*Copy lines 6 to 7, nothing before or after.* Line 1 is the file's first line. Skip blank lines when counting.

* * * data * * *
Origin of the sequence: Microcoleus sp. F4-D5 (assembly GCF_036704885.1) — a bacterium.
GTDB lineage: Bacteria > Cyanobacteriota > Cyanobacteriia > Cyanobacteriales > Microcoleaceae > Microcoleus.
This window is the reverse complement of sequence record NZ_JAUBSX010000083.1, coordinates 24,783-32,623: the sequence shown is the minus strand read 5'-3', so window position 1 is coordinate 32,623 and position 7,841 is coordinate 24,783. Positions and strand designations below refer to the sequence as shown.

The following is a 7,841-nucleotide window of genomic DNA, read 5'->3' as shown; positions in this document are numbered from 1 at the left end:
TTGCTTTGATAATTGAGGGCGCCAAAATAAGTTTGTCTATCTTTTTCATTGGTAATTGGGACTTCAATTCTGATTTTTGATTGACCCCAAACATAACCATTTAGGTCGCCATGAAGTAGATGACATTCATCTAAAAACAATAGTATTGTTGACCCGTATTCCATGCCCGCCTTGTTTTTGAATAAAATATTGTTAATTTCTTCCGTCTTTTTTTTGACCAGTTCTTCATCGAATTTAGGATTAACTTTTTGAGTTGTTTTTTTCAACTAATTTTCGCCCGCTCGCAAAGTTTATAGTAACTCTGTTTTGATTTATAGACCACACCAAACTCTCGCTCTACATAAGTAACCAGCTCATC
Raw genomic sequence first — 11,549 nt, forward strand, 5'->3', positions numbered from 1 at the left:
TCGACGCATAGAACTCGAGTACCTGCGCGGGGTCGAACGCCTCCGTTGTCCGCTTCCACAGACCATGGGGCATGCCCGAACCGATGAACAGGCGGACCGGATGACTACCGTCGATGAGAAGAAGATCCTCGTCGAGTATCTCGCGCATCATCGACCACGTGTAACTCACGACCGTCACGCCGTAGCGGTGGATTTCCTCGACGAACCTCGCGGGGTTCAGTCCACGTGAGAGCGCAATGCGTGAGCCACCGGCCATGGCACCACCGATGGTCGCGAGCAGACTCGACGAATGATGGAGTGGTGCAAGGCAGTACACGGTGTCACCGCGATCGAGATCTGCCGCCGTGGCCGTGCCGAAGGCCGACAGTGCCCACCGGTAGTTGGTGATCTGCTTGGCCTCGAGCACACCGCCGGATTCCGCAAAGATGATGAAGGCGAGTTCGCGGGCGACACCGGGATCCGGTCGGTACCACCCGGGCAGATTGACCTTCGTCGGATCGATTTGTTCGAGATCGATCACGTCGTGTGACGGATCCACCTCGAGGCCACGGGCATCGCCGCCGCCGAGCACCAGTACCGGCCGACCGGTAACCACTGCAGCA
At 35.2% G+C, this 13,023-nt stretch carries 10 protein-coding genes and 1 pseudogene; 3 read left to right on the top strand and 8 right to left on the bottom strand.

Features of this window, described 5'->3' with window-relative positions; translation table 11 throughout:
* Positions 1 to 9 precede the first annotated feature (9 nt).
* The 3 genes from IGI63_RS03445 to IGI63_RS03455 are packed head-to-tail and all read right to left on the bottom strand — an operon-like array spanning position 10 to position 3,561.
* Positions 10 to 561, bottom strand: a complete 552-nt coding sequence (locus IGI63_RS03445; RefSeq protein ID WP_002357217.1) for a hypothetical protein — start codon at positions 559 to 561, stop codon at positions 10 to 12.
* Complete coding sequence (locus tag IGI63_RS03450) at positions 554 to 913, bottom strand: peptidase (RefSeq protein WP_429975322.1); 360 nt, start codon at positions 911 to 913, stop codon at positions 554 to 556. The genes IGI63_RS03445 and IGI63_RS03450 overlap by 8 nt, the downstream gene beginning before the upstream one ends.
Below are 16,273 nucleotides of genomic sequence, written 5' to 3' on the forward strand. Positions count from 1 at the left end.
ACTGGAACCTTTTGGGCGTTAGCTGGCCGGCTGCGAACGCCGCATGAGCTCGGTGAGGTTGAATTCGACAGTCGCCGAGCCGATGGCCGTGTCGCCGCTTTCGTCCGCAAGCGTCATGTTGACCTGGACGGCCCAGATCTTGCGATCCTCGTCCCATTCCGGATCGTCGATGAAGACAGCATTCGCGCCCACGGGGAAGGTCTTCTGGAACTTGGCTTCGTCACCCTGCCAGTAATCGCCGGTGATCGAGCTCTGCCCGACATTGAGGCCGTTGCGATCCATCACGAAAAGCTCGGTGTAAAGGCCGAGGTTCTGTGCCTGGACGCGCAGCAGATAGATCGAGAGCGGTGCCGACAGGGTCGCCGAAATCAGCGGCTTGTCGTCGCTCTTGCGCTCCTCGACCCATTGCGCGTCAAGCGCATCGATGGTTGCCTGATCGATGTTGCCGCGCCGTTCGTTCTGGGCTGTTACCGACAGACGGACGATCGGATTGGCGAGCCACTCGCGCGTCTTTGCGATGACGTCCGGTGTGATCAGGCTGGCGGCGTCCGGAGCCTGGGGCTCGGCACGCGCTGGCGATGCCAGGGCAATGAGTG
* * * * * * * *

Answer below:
Raw genomic sequence first — 11,549 nt, forward strand, 5'->3', positions numbered from 1 at the left:
TCGACGCATAGAACTCGAGTACCTGCGCGGGGTCGAACGCCTCCGTTGTCCGCTTCCACAGACCATGGGGCATGCCCGAACCGATGAACAGGCGGACCGGATGACTACCGTCGATGAGAAGAAGATCCTCGTCGAGTATCTCGCGCATCATCGACCACGTGTAACTCACGACCGTCACGCCGTAGCGGTGGATTTCCTCGACGAACCTCGCGGGGTTCAGTCCACGTGAGAGCGCAATGCGTGAGCCACCGGCCATGGCACCACCGATGGTCGCGAGCAGACTCGACGAATGATGGAGTGGTGCAAGGCAGTACACGGTGTCACCGCGATCGAGATCTGCCGCCGTGGCCGTGCCGAAGGCCGACAGTGCCCACCGGTAGTTGGTGATCTGCTTGGCCTCGAGCACACCGCCGGATTCCGCAAAGATGATGAAGGCGAGTTCGCGGGCGACACCGGGATCCGGTCGGTACCACCCGGGCAGATTGACCTTCGTCGGATCGATTTGTTCGAGATCGATCACGTCGTGTGACGGATCCACCTCGAGGCCACGGGCATCGCCGCCGCCGAGCACCAGTACCGGCCGACCGGTAACCACTGCAGCA